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Kidney Week

Abstract: TH-PO218

Developing hPSC-Derived Kidney Organoid Model for Emulating Key Pathological Features of Diabetic Nephropathy

Session Information

Category: Diabetic Kidney Disease

  • 601 Diabetic Kidney Disease: Basic


  • Cardilla, Angelysia, Lee Kong Chian School of Medicine, Singapore, Singapore
  • Zhang, Tian, Lee Kong Chian School of Medicine, Singapore, Singapore
  • Naik, Mihir Yogesh, Lee Kong Chian School of Medicine, Singapore, Singapore
  • Xia, Yun, Lee Kong Chian School of Medicine, Singapore, Singapore

Diabetic nephropathy (DN) represents one of the leading causes of end-stage renal disease (ESRD). Current treatment of DN focuses primarily on controlling physiological symptoms without retarding or reversing disease progression. To date, most DN studies are based on animal models, though there is a major concern on how closely the animal models mimic human pathophysiology. A new DN model that presents higher relevance with human physiology is urgently needed to better understand the disease mechanisms of DN and to discover effective therapeutics.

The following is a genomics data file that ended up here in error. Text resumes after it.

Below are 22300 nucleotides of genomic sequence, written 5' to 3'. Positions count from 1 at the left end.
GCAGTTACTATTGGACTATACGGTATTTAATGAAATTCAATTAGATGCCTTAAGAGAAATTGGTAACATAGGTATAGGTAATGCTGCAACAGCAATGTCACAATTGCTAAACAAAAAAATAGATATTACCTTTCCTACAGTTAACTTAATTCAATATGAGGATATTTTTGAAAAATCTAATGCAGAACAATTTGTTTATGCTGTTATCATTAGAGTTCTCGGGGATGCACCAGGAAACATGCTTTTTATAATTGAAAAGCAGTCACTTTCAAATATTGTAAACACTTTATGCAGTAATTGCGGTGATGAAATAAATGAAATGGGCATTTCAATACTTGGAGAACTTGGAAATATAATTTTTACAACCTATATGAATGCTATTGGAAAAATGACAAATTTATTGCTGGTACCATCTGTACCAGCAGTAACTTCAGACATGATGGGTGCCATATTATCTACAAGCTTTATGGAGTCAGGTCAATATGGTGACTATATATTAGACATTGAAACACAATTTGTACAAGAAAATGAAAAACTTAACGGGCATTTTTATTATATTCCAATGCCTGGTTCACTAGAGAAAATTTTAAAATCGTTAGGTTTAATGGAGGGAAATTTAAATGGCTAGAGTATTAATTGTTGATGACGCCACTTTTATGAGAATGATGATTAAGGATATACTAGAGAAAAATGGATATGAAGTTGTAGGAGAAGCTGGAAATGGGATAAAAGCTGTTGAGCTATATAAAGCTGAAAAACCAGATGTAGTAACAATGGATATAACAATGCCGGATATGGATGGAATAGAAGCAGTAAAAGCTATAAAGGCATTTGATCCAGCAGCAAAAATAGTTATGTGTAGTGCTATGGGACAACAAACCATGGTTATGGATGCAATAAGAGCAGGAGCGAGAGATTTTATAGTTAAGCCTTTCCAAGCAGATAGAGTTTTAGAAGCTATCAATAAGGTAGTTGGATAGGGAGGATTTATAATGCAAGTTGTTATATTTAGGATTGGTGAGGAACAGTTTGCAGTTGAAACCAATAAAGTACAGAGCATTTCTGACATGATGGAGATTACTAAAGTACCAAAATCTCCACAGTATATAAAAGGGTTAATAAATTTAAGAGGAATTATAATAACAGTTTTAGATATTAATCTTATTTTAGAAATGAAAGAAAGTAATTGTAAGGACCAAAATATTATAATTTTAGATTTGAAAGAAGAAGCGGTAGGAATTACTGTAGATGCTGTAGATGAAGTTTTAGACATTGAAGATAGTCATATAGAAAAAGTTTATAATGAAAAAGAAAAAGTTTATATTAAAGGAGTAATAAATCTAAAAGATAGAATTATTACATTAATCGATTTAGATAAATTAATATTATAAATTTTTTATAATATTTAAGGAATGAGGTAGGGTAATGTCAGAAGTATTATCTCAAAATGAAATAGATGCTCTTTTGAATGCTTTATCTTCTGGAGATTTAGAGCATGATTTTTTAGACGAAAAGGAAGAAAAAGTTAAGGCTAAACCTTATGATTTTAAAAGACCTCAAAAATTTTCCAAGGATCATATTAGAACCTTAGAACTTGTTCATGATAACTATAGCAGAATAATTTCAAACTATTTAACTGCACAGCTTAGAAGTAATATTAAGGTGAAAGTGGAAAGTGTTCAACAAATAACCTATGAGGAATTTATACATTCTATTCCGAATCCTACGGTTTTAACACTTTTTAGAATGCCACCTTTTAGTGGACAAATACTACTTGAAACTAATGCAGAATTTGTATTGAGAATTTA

In the past decades, organoids have become a powerful tool for modeling human diseases due to their ability to recapitulate the complexity of human organs. Here, we used state-of-the-art kidney organoid technology to emulate pathogenesis of diabetic nephropathy. Kidney organoids are derived in vitro from human pluripotent stem cells (hPSCs), harboring segmentally patterned nephron-like structures and stroma, as well as a vascular network. To emulate DN phenotypes, we exposed hPSC-derived kidney organoids to stress paradigms that are presented in pre-diabetic and diabetic states. We performed histopathological and functional analysis to evaluate organoid pathology under these conditions.


Within diabetic kidney organoids, we observed multiple phenotypes that are characteristic of DN, including altered tissue architecture and compromised functionality. Particularly, the existence of an intrinsic vascular network enabled us to interrogate the deterioration of renal vasculature during the development of DN.


The new human stem cell-based kidney organoid model will allow us to study DN pathogenesis in vitro as well as in vivo, leading to identification of novel therapeutic agents with higher clinical potential.